Is Eric Harris' shooting death about race or incompetence?
by Jarvis J. Williams
Posted on Tuesday, April 21, 2015, at 12:05 pm
Last Tuesday, Robert Bates, a 73-year-old white man who is a reserve deputy sheriff, turned himself in to law enforcement authorities in Tulsa, Okla. He is charged with second-degree manslaughter in the shooting death of Eric Harris, an unarmed black man. Bates claims he accidentally shot Harris during an undercover operation, thinking his gun was his Taser.
To many African-Americans, Harris’ death is another violent episode in an American narrative of white cops versus black men. But some reports suggest Bates shot and killed Harris because of incompetence. Bates initially claimed in a statement to authorities he received “active shooter response training” through the Maricopa County Sheriff’s Office in Arizona. But Lisa Allen, the agency’s chief media relations officer, told the Tulsa World her office had no record of any such training.
But Bates insisted in his statement to Tulsa County investigators he was trained in Arizona and also attended a homicide investigation school for five days in Dallas. He further defended his training in an interview with Matt Lauer on NBC’s Today show Friday.
Even though the accused is an armed white cop and the victim is an unarmed black man, we should be cautious and not jump to conclusions too quickly while we wait for the evaluation of all the evidence. If the above information is correct, Bates had inadequate training, and Harris’ shooting death was due in part to Bates’ incompetence. But even if skin color was not a factor in the shooting, sin and race are certainly to blame.
Sin entered the world through the transgression of Adam and Eve, and this transgression introduced a universal curse upon all of creation (Genesis 3:1-19; Romans 5:12), shattering human relationships. This alienation is illustrated in the Genesis narrative through Cain’s violent murder of his brother Abel immediately after sin entered the world (Genesis 4:1-11). Division amongst the members of the human race is present today, regardless of skin color, because of the universal power of sin. This division sometimes reveals itself through crime, but it is always revealed through death (Romans 5:12).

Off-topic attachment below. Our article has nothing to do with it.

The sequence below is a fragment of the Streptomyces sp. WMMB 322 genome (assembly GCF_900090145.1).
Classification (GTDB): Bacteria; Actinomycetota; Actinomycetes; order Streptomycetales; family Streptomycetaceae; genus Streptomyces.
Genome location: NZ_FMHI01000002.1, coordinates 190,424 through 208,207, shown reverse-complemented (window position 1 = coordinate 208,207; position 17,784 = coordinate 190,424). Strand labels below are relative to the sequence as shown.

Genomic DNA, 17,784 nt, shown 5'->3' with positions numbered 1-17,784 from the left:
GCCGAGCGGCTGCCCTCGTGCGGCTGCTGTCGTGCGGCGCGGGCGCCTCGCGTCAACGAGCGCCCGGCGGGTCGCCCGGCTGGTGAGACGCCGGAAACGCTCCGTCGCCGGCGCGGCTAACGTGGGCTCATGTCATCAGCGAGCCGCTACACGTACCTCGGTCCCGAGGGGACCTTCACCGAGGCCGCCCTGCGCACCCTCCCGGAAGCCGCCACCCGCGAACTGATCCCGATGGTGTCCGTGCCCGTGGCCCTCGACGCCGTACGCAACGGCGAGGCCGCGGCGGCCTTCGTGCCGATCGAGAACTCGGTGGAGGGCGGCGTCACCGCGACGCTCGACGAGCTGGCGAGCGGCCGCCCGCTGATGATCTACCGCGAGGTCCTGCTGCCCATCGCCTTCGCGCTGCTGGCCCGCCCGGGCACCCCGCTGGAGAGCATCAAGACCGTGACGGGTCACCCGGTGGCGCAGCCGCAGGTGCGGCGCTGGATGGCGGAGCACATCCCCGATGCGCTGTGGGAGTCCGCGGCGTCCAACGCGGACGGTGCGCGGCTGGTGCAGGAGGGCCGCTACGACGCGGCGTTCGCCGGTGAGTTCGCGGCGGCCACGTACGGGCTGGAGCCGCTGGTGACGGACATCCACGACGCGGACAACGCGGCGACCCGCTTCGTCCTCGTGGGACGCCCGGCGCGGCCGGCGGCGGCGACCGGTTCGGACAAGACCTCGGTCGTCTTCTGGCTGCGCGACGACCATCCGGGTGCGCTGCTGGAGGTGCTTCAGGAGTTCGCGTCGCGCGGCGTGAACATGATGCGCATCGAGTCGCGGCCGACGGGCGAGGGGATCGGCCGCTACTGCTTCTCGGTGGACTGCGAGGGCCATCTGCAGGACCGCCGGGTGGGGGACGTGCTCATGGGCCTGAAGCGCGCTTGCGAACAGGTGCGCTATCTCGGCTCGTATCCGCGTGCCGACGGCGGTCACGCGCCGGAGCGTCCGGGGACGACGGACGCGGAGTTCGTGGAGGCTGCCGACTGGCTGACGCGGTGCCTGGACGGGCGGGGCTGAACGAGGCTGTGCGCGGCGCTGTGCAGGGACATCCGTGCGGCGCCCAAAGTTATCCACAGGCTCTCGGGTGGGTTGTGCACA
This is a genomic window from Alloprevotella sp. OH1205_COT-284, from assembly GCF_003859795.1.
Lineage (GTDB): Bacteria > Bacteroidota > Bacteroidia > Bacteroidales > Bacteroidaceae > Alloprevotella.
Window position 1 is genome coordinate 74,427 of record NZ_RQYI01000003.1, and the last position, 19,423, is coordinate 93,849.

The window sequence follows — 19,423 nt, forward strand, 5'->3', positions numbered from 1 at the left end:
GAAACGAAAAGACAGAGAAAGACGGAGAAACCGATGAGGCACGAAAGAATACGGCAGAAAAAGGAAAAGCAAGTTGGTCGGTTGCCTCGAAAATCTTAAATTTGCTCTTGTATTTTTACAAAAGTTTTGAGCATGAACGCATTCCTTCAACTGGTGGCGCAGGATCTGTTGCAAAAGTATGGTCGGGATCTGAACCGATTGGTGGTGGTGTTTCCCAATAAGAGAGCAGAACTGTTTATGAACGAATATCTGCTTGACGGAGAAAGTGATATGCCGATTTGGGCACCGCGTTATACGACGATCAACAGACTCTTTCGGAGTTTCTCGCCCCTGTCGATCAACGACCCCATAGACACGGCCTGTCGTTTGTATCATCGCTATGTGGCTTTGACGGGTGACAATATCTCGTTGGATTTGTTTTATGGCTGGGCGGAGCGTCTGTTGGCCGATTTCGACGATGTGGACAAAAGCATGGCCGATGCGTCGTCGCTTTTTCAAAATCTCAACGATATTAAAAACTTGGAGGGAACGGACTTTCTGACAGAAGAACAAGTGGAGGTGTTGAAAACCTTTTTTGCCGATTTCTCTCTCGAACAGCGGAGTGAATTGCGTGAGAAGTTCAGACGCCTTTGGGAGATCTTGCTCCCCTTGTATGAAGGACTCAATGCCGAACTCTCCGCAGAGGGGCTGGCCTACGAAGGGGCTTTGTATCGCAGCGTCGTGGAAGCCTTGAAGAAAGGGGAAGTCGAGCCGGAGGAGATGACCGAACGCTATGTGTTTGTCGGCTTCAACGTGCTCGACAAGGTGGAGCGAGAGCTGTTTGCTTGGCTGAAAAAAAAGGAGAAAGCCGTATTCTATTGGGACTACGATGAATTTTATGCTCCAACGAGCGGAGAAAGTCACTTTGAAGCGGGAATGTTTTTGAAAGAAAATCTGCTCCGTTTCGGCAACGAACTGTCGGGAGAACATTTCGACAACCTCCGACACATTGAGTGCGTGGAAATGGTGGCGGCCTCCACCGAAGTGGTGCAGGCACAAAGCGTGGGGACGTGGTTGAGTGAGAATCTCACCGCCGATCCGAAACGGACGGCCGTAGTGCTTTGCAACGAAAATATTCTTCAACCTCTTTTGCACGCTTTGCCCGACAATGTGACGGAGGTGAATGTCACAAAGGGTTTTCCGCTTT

Bates and Harris are connected (as we all are) through Adam (the first man), alienating them from God and from each other because of their participation in Adam’s transgression (Romans 3:23). But sin does not have the final word. The gospel promises to reconcile and unify all things in Jesus Christ, including members of all races who have faith in Christ, through His death and resurrection (Romans 3:21-5:21, 8:18-25; 1 Corinthians 15:20-28; 2 Corinthians 5:17-21; Ephesians 1:9-11, 2:11-3:13; Colossians 1:20). Sin kills, but the gospel of Jesus Christ gives life (Romans 6:23)!
Jarvis J. Williams
Jarvis is associate professor of New Testament interpretation at The Southern Baptist Theological Seminary in Louisville, Ky., and the author of Christ Died for Our Sins: Representation and Substitution in Romans and Their Jewish Martyrological Background. Follow him on Twitter @drjjwilliams.